LOS ANGELES - According to a study from the National Institutes of Health, researchers found evidence to suggest that brain damage may be a product of COVID-19.
Researchers uncovered blood vessel damage and inflammation in the brains of 19 deceased COVID-19 patients.
"We found that the brains of patients who contract infection from SARS-CoV-2 may be susceptible to microvascular blood vessel damage. Our results suggest that this may be caused by the body’s inflammatory response to the virus" said Avindra Nath, M.D., clinical director at the NIH’s National Institute of Neurological Disorders and Stroke (NINDS).
Nath, the senior author of the study added that while COVID-19 is most commonly known to be a respiratory illness, he hopes this study will help the medical community recognize the scope of complications that can arise out of contracting the deadly coronavirus.
"We hope these results will help doctors understand the full spectrum of problems patients may suffer so that we can come up with better treatments," Nath said.
In this study, researchers analyzed brain tissue samples from 19 patients who had died from complications relating to COVID-19 between March and July 2020. The ages of these patients were between 5 and 73 and they died within a few hours to two months after reporting coronavirus symptoms, according to the study.
Researchers noted that many of these patients also had one or more risk factors, including diabetes, obesity and cardiovascular disease.
After examining the patients’ brain tissue, researchers determined that the damage they identified in the brain was that most commonly associated with strokes or other neurological disorders.
"We were completely surprised. Originally, we expected to see damage that is caused by a lack of oxygen. Instead, we saw multifocal areas of damage that is usually associated with strokes and neuroinflammatory diseases," said Dr. Nath.
Researchers were expecting to find damage caused by a lack of oxygen since COVID-19 attacks the lungs preventing oxygen from getting to other organs that desperately need it to function properly.
"So far, our results suggest that the damage we saw may not have been not caused by the SARS-CoV-2 virus directly infecting the brain," said Dr. Nath. "In the future, we plan to study how COVID-19 harms the brain’s blood vessels and whether that produces some of the short- and long-term symptoms we see in patients."
Previous studies have indicated that people infected with COVID-19 may suffer other neurological effects.
In a separate October study of more than 84,000 people, led by Adam Hampshire, a doctor at Imperial College London, researchers found in some of the worst cases, patients experienced mental decline equivalent to the brain aging by 10 years.
RELATED: Researchers note decline in brain function in some COVID-19 survivors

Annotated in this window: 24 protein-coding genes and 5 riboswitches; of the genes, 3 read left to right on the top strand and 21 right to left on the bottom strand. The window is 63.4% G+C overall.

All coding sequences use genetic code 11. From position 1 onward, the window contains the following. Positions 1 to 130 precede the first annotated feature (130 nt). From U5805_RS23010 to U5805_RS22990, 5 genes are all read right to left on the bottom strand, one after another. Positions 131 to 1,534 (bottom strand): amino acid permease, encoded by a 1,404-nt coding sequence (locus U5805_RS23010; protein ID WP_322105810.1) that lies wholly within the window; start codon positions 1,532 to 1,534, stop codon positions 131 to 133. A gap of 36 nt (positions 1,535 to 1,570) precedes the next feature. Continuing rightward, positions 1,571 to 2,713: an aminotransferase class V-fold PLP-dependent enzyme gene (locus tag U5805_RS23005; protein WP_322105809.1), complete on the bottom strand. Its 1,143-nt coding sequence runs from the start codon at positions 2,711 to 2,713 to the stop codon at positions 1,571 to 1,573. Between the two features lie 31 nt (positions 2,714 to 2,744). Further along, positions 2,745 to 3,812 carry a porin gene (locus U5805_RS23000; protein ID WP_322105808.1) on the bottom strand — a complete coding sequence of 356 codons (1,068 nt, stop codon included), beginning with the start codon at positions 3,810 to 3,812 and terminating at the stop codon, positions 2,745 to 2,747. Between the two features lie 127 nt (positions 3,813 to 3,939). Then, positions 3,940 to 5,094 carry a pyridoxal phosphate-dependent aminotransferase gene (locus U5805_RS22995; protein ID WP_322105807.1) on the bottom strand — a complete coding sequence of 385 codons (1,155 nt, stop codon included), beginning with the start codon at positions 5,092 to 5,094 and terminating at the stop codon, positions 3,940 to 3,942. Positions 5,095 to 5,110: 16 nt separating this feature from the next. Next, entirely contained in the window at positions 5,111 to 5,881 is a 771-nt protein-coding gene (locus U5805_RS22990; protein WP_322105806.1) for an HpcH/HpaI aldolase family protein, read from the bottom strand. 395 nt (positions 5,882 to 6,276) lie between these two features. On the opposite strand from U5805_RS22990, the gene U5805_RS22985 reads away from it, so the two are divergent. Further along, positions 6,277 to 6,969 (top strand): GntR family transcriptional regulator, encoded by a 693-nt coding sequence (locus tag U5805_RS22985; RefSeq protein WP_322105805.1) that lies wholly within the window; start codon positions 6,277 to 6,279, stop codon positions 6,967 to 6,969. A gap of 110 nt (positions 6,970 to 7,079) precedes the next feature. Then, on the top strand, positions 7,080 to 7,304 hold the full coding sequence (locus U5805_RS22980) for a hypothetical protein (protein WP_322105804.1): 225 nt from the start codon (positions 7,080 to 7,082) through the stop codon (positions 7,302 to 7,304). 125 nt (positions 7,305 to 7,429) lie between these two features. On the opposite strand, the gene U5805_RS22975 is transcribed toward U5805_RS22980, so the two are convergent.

Of all patients studied in October, 60 reported being put on a ventilator, 147 were hospitalized but needed no ventilator, 176 received medical assistance at home, experiencing respiratory difficulties, 3,466 had respiratory issues but did not receive medical assistance, and 9,201 were ill without respiratory symptoms. The team said 361 self-reported having a positive biological test.
When analyzing data from the patients, study authors said they found significant cognitive decline in some individuals."[Cognitive deficits] were of substantial effect size for people who had been hospitalized, but also for mild but biologically confirmed cases who reported no breathing difficulty," the researchers wrote in a post published on MedRxiv. "Finer grained analyses of performance support the hypothesis that COVID-19 has a multi-system impact on human cognition."
UTRECHT, NETHERLANDS - SEPTEMBER 22: View of corona test tubes at a testing location on September 22, 2020 in Utrecht, Netherlands. There is a shortage of test capacity in the country, so teachers and medical personnel have priority in testing. (Phot
Last month, FOX Television Stations reported an incident involving a Missouri child who doctors believe suffered a stroke after contracting COVID-19.
Doctors told the parents of three-year-old Colt Parris they believed that the deadly virus triggered a blood clot, leading to a stroke.
"The COVID diagnosis is important because we think the reason why this patient with COVID, including the child, have strokes and a variety of other problems is that they have propensity to form clots," Neurologist Dr. Camilo Gomez said. Gomez also treated Colt.
However, neurological issues are not the only complications tied to COVID-19.
RELATED: Ohio State study: 30% of student athletes have heart damage linked to COVID-19
In a study published in September, researchers from Ohio State University found that out of more than two dozen athletes from the university who tested positive for COVID-19, 30% had cellular heart damage and 15% showed signs of heart inflammation caused by a condition known as myocarditis.
Acoording to the Mayo Clinic, myocarditis is typically caused by a viral infection with symptoms ranging from chest pain, fatigue, shortness of breath, to a negative impact on heart rate and rhythm as seen in conditions such as arrhythmias.
The U.S. Centers for Disease Control and Prevention tweeted on Sept. 17, "Heart conditions like myocarditis are associated with some cases of #COVID19. Severe cardiac damage is rare but has occurred, even in young, healthy people."